Paper No. 132-0
GROUNDWATER-SURFACE INTERACTION ON MARS: MEGA-LAHARS AT ELYSIUM AND A DRY LYOT CRATER
RUSSELL, Patrick S., Geological Sciences, Brown Univ, Box 1846, Providence, RI 02912, Patrick_Russell@Brown.edu and HEAD, James W., Geological Sciences, Brown Univ, Box 1846, Providence, RI 02912

Under current Martian climatic conditions a cryosphere extends from the surface to a latitudinally-dependent depth, below which liquid groundwater (GW) may exist (Clifford 1993 JGR 98 10973). The confining ability of the cryosphere, along with a megaregolith that is highly permeable on a global scale, leads to the potential for hydrostatic pressure to build in regions of relatively low topography. Disruption of this cryosphere could release GW to the surface. We use MOLA topography to investigate areas with evidence of GW-surface interaction and areas where such activity may be predicted.

Flow deposits, incised fluvial channels, and degraded channeled terrains extending from Elyiusm Mons to Utopia result from debris-rich lahars and water-rich flows emanating from radial fossae on the flanks of Elysium. Fossae were initiated by lateral propagation of dikes from Elysium. Elevation relationships among units and structures reveal that fossae with min. elevations < ~ -3500 m may be sources of lahars and channels while higher fossae are sources only of lava flows. The elevational control of water sources may reflect the min. elevation of the top of a subsurface saturated zone. Disruption of the cryosphere by dike propagation would allow this water access to the surface. Resulting mega-lahars fluidized primarily by groundwater constitute a class of lahar different from those on Earth. The eruption of large volumes of pressurized GW is enabled by conditions of the Martian climate, cryosphere, hydrosphere, and subsurface.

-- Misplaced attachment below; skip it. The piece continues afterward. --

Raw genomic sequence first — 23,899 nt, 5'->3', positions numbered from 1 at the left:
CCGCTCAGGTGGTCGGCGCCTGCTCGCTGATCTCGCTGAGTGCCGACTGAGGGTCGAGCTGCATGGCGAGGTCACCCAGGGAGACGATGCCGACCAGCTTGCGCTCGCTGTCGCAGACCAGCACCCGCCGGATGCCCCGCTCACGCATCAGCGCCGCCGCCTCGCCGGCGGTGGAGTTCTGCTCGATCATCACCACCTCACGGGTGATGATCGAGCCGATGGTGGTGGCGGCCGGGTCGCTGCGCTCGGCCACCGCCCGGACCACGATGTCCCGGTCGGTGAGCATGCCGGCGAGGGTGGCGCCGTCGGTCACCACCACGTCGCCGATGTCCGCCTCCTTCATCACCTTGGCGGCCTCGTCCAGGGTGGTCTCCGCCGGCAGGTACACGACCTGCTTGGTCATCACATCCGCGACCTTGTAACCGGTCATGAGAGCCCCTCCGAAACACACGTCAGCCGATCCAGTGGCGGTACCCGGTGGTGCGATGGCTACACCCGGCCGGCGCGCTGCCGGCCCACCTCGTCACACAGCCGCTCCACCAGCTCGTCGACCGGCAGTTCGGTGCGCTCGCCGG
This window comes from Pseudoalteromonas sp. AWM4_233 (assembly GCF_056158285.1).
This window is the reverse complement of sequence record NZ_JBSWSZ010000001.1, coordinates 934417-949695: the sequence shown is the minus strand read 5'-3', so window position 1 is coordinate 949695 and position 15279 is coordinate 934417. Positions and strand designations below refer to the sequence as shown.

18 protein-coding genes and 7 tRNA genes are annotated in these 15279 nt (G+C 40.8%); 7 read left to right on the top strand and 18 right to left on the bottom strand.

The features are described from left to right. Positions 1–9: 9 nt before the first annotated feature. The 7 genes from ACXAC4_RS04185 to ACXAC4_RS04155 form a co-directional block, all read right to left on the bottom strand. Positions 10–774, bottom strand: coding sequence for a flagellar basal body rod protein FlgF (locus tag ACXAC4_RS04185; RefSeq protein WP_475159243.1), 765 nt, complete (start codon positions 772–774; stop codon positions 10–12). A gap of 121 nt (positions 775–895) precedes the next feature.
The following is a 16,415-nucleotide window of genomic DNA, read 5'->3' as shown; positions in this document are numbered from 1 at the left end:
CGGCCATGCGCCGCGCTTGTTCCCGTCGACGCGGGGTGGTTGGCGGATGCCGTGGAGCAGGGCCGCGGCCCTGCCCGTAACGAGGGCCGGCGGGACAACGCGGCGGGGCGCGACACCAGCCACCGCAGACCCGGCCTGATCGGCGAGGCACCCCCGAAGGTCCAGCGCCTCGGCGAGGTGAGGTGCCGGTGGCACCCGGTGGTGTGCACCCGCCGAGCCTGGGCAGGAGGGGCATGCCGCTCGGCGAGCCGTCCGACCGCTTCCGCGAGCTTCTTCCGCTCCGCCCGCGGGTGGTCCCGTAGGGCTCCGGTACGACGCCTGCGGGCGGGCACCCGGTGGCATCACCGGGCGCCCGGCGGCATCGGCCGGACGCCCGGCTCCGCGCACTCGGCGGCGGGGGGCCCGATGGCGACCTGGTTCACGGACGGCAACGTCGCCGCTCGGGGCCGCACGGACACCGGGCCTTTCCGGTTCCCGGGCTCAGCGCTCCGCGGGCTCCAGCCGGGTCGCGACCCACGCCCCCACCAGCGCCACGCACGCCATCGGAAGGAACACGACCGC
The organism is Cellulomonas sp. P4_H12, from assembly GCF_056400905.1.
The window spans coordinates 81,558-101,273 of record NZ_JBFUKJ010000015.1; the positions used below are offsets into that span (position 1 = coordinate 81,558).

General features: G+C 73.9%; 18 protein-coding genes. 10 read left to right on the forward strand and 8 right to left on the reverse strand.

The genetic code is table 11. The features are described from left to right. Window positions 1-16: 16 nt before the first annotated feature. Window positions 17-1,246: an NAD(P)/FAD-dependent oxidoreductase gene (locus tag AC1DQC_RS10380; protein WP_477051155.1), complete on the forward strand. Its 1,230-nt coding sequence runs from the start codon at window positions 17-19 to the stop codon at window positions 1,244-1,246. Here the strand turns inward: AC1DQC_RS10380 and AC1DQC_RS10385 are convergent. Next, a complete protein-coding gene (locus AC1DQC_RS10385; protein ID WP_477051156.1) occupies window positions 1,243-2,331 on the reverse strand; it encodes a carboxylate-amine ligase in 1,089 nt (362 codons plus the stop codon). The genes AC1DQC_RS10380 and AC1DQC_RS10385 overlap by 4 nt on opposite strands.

Lyot crater is in the N. Lowlands, an area of min. planetary elevation and hence max. hydrostatic pressure, and is about as deep as the local predicted cryosphere is thick. However, a lack of fluvial features in the crater suggests no GW effused to the surface as a result of major impact. This implies the cryosphere in the N. Lowlands may be thicker than predicted, GW at the time of impact was absent or too deep, or local subsurface conditions (geothermal gradient, effective permeability) differed at Elysium and Lyot and strongly govern the ability of GW to flow to the surface.

Comparison of these and other areas where volcanism, tectonism, or impact may have resulted in GW-surface interaction provides constraints on the global and local variables controlling the state and evolution of the cryosphere and hydrosphere.

GSA Annual Meeting, November 5-8, 2001
General Information for this Meeting
Session No. 132
Planetary Geology (Posters)
Hynes Convention Center: Hall D
1:30 PM-5:30 PM, Wednesday, November 7, 2001
 

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